How do you build a golf ball? It starts with the core.
“It’s really an inside-out process,” Norm Smith says as we hit the factory floor. He’s Callaway’s VP of manufacturing, engineering and quality, and we’re touring the company’s ball plant in Chicopee, Mass., a small city 85 miles west of Brookline, the site of this year’s U.S. Open. Smith’s tan betrays the fact that he’s based out of the Carlsbad, Calif., company headquarters. But his grin suggests that he delights in this New England manufacturing town and is at home amid its whir of production.
“We don’t want to be within a certain tolerance,” Smith says, showing off an X-ray machine that measures construction and core centricity in every ball that leaves the place. “We want to be on target.”
Chicopee is called the “Crossroads of New England” because four interstate highways crisscross its borders and can get you to Boston; Providence, R.I.; New Haven, Conn.; or Albany, N.Y., in under 90 minutes. Manufacturing is in Chicopee’s DNA, dating back to a sawmill built by English settlers in the 1670s. Textile mills followed — cotton and wool mills too. Other industries sprung up, including the production, at the Ames Manufacturing Company, of swords and cannons used by the North in the Civil War. By the late 1800s, Spalding came to town and contributed to a boom in bicycle manufacturing. Spalding made other sporting equipment, too, and soon their offerings included golf balls.
From the outside, the ball plant is wholly unassuming. A small “Callaway” sign — the only hint of the activity going on inside — greets you out front. Interstate 391 runs just east of the property, so the hum of commuter traffic is a constant. The vast Connecticut River, key to the region’s industrial core, is a few par 5s to the west. Dotting the neighborhood are greasy spoons and local sports bars, including the Dugout Café, where you can do a burger and beer for $8.95, and where Tedy Bruschi’s Pats jersey and Manny Ramirez’s 24 hang side by side on a wall. This is a manufacturing town, but it’s a sports town too.
Callaway’s worn brick exterior makes plenty of sense in these surroundings. The shock comes when you get a glimpse of its interior: a labyrinthine sprawl of cutting-edge technology. Employees monitor massive machinery, load conveyor belts, program robots, check computers. Sheets of cotton-candy-colored “rubber blend” careen from one station to the next. Think Willy Wonka meets the Industrial Revolution — but add bots. Cruising the factory is all sensory overload. Can I look in there? Can I touch that? Can I bounce this? Can I take a pic? There’s unfathomable R&D behind every step of the process. And some questions they won’t answer. There’s over a century of institutional knowledge in these walls. There’s a lot that goes into the core of this place.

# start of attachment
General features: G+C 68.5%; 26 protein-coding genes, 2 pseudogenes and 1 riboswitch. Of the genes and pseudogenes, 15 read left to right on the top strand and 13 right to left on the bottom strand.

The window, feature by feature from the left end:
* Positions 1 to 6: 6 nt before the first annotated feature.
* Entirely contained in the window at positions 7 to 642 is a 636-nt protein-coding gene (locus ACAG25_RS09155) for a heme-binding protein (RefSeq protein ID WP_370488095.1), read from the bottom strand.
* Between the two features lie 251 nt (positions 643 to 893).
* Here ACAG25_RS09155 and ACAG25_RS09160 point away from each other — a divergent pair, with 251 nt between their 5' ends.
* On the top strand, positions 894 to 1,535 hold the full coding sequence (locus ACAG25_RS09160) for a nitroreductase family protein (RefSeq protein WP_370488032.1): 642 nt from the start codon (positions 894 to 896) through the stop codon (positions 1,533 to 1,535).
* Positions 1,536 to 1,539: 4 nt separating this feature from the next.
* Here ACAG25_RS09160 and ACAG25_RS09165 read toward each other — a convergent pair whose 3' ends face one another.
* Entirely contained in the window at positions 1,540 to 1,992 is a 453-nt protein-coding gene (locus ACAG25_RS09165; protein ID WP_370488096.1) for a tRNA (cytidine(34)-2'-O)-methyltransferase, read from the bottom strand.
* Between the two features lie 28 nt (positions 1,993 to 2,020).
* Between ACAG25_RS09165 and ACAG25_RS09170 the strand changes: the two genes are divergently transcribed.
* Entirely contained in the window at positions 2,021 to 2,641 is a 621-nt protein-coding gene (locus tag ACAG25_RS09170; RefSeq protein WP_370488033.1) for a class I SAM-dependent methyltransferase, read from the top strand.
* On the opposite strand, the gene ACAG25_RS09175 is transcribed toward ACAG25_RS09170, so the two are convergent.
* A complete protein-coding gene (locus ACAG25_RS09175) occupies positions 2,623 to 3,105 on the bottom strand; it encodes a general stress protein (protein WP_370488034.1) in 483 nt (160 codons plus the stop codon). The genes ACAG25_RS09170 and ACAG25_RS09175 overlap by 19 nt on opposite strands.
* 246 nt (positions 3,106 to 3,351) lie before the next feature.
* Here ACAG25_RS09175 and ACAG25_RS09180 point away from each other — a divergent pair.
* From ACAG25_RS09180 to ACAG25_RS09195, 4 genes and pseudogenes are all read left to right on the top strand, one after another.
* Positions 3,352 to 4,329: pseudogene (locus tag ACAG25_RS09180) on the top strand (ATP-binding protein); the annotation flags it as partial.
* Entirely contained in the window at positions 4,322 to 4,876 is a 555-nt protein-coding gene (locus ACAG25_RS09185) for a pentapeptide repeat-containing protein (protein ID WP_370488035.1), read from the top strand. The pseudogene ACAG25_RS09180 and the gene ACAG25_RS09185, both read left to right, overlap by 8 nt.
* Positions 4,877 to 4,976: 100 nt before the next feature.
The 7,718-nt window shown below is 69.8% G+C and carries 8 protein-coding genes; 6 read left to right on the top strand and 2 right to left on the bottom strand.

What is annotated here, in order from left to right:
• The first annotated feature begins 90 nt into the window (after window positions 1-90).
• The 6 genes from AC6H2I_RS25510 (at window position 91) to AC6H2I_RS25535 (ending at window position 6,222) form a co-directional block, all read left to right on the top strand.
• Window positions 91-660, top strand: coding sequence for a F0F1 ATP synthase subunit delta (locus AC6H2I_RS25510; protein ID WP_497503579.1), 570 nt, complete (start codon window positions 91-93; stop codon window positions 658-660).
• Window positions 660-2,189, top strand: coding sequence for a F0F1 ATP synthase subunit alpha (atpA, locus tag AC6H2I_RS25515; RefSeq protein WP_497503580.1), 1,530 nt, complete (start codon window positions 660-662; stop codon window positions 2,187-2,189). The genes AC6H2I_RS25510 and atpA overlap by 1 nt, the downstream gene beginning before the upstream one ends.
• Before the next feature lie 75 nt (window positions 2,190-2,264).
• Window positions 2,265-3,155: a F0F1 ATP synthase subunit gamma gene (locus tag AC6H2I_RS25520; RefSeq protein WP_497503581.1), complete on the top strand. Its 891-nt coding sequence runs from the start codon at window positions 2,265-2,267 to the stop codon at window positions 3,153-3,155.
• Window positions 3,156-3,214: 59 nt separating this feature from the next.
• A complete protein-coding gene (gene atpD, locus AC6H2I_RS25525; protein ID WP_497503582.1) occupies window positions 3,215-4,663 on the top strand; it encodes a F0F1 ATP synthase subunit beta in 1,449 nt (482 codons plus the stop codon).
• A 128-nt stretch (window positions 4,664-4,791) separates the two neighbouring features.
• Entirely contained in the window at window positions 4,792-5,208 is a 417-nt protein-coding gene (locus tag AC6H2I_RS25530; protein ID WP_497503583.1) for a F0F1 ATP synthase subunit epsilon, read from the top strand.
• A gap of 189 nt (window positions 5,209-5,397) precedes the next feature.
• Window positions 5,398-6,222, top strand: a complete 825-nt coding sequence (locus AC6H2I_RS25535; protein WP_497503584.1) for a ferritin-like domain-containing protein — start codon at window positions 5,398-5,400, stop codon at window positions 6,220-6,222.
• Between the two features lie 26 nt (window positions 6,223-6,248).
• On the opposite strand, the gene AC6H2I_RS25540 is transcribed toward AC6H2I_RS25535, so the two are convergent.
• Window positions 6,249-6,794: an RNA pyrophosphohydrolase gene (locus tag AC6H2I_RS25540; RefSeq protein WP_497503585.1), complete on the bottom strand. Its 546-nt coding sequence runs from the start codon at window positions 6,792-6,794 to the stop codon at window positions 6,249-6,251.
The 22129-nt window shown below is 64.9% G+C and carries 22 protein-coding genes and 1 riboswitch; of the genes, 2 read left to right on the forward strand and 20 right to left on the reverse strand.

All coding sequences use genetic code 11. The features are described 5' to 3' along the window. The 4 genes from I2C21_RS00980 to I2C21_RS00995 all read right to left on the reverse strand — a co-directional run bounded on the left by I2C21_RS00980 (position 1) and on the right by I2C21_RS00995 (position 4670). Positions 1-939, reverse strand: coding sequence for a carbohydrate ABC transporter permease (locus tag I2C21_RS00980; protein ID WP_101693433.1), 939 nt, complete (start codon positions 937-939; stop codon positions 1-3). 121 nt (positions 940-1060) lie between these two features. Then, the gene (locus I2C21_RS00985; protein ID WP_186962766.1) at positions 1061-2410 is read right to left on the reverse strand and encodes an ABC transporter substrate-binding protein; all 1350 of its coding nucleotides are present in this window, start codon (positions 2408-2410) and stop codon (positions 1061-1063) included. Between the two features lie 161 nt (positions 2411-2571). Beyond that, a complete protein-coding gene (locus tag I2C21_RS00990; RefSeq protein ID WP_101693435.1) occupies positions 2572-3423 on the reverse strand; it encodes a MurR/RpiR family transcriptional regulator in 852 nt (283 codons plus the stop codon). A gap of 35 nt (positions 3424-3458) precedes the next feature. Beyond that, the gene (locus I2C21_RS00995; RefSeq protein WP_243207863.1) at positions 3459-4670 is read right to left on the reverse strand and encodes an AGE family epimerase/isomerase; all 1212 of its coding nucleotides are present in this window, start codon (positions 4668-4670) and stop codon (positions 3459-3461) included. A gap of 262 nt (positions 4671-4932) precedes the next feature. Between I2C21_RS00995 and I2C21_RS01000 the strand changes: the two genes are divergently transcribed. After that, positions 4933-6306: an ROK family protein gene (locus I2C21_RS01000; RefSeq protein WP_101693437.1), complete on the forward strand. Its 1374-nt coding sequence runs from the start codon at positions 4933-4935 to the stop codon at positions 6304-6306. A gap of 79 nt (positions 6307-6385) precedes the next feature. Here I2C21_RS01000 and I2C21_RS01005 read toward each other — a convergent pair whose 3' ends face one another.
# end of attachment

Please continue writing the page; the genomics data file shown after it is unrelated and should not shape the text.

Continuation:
When Ed Santos was three years old, his family left Portugal for the United States. They settled in Chicopee, where his father got an entry-level job in the factory at 425 Meadow Street assembling golf clubs for Spalding. He stayed for the rest of his career.
“He made a life,” Santos says with passion. “He put us through school. He did everything through this place.”
The 1980s were a boom time at the plant, which kept upping its ball-production capacity to meet skyrocketing demand. But when Santos, following in his father’s footsteps, started working on the factory floor in 1993, he was entering a decade of upheaval.
In 1996, Spalding was sold to investment firm KKR for an estimated $1 billion. But a series of missteps and miscalculations left the company in a bad spot, and debt piled up. In 2003, KKR sold off its Spalding brand and “team sports” operation to Russell Athletic. The remaining golf assets were packaged under the old Top-Flite label and undone by bankruptcy shortly thereafter. The plant was suddenly up for auction.
Across the country, California-based Callaway had been trying to enter the golf ball market but was struggling with high production costs and thorny copyright issues. Titleist, Bridgestone and Spalding owned most of the patents — and suddenly, for a price, Spalding’s were available, along with tremendous production capacity in Chicopee. Callaway bought in for $175 million and immediately became a player in the ball space.
But progress wasn’t linear. The economic downturn in 2009 dealt a devastating blow to the golf industry. Layoffs hit. And when Chip Brewer took over as CEO of Callaway in 2012, there was a question as to whether ball operations would be outsourced to a country where costs would be lower. The Chicopee plant’s future was suddenly in question.